In 1804, Zilpha, a Negro girl indentured to George D. Avery of Norwich, ran away to Ohio, being told that she would thus be free. Avery made the long journey to Belleville, Ohio, to secure Zilpha's return and to bring suit against those who had arranged her flight. By doing so, he hoped to set an example, "so many slaves and apprentices having run to the State of Ohio and being harbored by white people there.…"

The next major area of migration was the fertile farm land of upstate New York. Ebenezer Hill, born a slave in Stonington in 1739, went on to serve in the Revolution and afterward made his way to upstate New York, at the age of one hundred and ten. Lyman T. Pelham and his wife Lucretia Caples, of East Haddam, lived in Hartford after their marriage in 1841; by 1850, they had removed to Fishkill, New York. Prince Loveridge left Colchester and was living in Brookfield in 1810. Adin Wilson and his wife Catherine moved from Lisbon to Dover, New York, before 1824.

In the May session of 1814, the Connecticut General Assembly changed a previously unofficial exclusion of blacks from politics into an official one. The new law stated that no man should be admitted a freeman in any town in the state unless, in addition to the qualifications already required by law, he be a free white male. In the face of this type of racism, many blacks opted to leave Connecticut. Others, however, remained and began the great movement for Negro rights. With the great tide of blacks into and out of the state, and the fight for dignity and freedom, most blacks found themselves in a period of great turmoil.

Throughout the nineteenth century, blacks continued to play a part in every important migration movement. John Parkhurst left New London in 1849 to seek his fortune in the gold fields in California. Fortunately, he did amass some wealth and returned to Connecticut. Others went even farther than California. One such individual was Prince Saunders, son of Cuff and Phyllis Saunders of Lebanon. Prince's father, Cuff, had fought in the Revolution under the name of Cuff Wells. Prince, born about 1784, was given the opportunity to gain an education through the interest of Judge Orimel Hinckley, the son of his mother's former mistress, Elizabeth Hinckley. After serving as the first teacher of Colchester's black school, Prince went on to teach an African school in Boston. While in Boston, he helped to organize the Belles Lettres Society, a literary and cultural organization. Soon after, he left for England as a delegate of Boston's Masonic Lodge of Africans. In England, he attracted the attention of influential persons who arranged for him to go to Haiti, where he became an active member of King Henri Christophe's staff and one of the four professors of the Royal College of Haiti.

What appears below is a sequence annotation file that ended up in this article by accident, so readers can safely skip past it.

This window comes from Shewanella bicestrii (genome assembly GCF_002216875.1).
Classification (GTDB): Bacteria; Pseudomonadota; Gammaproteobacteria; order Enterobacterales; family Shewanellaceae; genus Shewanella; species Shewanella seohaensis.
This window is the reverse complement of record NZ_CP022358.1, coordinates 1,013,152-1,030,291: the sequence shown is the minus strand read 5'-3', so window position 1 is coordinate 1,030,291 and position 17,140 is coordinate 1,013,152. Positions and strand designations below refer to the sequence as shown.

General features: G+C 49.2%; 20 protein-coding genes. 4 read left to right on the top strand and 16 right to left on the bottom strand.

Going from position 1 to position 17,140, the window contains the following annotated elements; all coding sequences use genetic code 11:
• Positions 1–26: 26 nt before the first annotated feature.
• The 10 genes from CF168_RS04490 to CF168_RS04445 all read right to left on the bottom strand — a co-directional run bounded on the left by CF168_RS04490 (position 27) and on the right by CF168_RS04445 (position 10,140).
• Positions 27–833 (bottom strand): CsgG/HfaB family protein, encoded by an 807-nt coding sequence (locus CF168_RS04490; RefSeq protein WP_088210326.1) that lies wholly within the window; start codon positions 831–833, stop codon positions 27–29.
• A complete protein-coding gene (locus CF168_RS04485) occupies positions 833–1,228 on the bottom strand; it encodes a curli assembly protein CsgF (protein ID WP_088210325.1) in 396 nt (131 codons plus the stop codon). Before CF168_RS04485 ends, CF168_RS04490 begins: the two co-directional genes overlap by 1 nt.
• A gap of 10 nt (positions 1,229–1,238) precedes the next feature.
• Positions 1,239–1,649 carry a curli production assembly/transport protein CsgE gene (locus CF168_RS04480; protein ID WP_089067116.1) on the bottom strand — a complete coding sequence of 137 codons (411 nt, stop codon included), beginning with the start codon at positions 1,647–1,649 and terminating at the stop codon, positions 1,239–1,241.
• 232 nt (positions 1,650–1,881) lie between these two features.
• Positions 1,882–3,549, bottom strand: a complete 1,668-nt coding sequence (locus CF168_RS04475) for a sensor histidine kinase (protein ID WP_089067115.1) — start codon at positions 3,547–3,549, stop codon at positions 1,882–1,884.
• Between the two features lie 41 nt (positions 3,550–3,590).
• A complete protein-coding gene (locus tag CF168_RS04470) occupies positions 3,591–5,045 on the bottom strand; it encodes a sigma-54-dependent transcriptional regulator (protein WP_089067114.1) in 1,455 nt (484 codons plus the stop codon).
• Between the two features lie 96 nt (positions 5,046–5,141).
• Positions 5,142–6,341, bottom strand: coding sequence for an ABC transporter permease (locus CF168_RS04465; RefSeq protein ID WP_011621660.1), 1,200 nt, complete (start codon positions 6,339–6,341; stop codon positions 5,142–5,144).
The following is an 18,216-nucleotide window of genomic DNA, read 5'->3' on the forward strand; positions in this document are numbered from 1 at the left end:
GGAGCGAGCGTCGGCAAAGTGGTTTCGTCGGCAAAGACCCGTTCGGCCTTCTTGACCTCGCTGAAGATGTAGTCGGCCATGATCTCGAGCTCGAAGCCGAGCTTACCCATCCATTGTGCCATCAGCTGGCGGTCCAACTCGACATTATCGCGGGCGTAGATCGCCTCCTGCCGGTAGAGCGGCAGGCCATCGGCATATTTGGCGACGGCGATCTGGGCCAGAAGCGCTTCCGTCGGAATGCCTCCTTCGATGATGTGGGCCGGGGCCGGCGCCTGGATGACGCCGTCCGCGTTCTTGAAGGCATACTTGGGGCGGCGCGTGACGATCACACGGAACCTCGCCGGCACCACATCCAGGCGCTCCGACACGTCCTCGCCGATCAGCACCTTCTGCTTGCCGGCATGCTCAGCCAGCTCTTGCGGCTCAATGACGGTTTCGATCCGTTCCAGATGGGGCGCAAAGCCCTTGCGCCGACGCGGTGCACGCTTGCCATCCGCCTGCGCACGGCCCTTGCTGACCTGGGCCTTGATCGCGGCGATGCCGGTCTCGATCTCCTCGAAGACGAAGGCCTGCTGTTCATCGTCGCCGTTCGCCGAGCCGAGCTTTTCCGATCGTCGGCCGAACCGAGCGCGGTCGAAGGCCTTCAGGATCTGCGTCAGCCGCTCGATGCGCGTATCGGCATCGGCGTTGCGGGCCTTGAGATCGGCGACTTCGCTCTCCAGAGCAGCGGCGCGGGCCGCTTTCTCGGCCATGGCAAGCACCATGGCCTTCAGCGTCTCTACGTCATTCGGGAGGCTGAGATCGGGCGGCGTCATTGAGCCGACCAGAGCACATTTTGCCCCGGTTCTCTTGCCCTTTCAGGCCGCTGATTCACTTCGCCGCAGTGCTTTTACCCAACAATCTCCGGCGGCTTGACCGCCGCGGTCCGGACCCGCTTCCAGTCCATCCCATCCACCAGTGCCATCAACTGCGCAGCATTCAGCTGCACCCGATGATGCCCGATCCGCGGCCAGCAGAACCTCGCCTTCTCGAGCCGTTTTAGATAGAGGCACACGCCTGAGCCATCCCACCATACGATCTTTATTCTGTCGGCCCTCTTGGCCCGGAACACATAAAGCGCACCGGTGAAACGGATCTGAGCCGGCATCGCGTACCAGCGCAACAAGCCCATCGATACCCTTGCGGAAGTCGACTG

Reprinted with permission of the New London County Historical Society.
For more information on TAPESTRY and other books on the subject of Black Genealogy, go to Dr. Rose's website, Black Genesis.